The Man In The Window

Today’s post comes from tim

mitch

i feel bad

real bad

a couple of weeks ago we had a police car pull up in front of the house and i told my son he was in trouble for parking his car on the streets of prestigious west bloomington and as he cursed the uppity neighbors who would call on a wonderful guy like him it became obvious that the cops were there for a different reason.

i had to go to a meeting but i got a call half an hour later from my family that a body bag came out of the house and the intrigue was too much to handle.

i have a hot tub between my house and the neighbors and i was doing my late night dip 4 nights in a row when at 1030 or so the alarm would go off on the truck in the driveway next door and not just for a couple of beeps of the horn either, it was a good couple of minutes of horn honk honk honking followed by mitch the next door neighbor coming out and shutting off the alarm but starting the truck then sitting in the truck with it running in the driveway for 10 minutes before leaving. i would finish my hot tub and go in wondering for a minute or two what that was about but getting on with my life. even the 4th or 5th night i found it odd but not odd enough to have me try to put together the puzzle.

i remembered the scene in rear window where the wendell corey as the cop tells jimmy stewart that he should allow other people the privacy they deserve. a lot of things appear odd when observed for the outside.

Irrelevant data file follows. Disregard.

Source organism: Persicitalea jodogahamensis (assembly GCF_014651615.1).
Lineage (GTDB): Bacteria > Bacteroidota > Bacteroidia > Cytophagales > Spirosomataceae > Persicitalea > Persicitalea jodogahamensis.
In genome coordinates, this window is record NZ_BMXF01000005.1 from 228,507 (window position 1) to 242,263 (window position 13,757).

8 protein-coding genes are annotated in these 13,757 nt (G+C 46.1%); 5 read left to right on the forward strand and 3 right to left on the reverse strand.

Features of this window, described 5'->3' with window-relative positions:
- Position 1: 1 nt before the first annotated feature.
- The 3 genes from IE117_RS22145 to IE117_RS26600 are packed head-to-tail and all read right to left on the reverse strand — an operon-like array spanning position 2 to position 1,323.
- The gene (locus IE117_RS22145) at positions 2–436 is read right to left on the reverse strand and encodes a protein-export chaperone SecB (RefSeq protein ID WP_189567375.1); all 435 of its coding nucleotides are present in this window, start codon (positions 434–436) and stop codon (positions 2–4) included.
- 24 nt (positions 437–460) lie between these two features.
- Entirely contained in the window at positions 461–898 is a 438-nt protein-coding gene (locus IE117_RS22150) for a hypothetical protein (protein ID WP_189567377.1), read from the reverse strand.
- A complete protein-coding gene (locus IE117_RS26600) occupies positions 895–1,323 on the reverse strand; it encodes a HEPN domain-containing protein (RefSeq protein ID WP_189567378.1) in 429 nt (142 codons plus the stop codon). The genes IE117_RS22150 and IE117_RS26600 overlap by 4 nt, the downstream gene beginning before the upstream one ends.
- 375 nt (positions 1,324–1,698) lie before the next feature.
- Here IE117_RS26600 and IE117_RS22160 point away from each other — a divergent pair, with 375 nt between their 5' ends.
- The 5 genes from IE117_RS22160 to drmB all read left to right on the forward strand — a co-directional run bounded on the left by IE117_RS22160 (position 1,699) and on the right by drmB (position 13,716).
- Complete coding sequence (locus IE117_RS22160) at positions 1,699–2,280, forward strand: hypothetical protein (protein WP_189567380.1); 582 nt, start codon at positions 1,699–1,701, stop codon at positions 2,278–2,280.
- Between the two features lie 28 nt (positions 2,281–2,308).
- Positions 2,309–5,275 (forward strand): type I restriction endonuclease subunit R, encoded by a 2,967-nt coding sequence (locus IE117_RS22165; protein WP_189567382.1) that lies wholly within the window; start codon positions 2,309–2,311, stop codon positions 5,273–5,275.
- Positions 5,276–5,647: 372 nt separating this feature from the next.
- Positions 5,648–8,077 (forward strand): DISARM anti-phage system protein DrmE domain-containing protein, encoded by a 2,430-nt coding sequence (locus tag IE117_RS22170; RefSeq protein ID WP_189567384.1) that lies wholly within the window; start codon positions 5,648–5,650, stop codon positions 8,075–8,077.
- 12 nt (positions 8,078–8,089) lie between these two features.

i started working the theory in my mind. the mom who i had met. kind of an aunt bea sort of woman had the son mitch who i met the day debbie first came to the house to unpack boxes in the kitchen. he came in the garage and gave one of those helllloooooo call out from his entry through the open garage door. i went to say hello and his intro was to say “ hi… my name is mitch. i live next door, do you want me to plow your driveway this winter?”

i laughed and said “no, we can cover this ourselves” (we had just laughed about how the driveway was barely big enough to park the cars on and how it would take 15 minutes to shovel after a foot of snow) mitch shrugged and waved goodbye as he retreated back through the garage full of unpacked boxes. mitch is a cross between a cave man and a troll who danced when he stepped and looked like a refugee from a russian circus troop. that was the last i saw of him other than as he drove off regularly in his truck.

my theories were based totally on my thought of the moment.

maybe he was a wild man who was needing to get away from his mom who was beating him and so he pushed the alarm button on his key ring until she let him go shut it off. he sat in the car until he couldn’t stand it any more then drove off to return after she had fallen asleep.

maybe she was the one getting beat up and she pushed the button so he would have to stop and go out to shut it off. he would sit and cool down until he drove off to return later and try it again when cooler heads prevailed.

then one day the cooler heads did not prevail and he killed her and was on the run, the truck had not been in the driveway for a week and so they hadn’t caught him.

the story needed a little adjustment when the junk inc truck showed up and took away 1 large piece of furniture like a love seat or an oversized chair . the windows on the house were opened to let the odors out both upstairs and down so the body must have been there long enough to start to stink.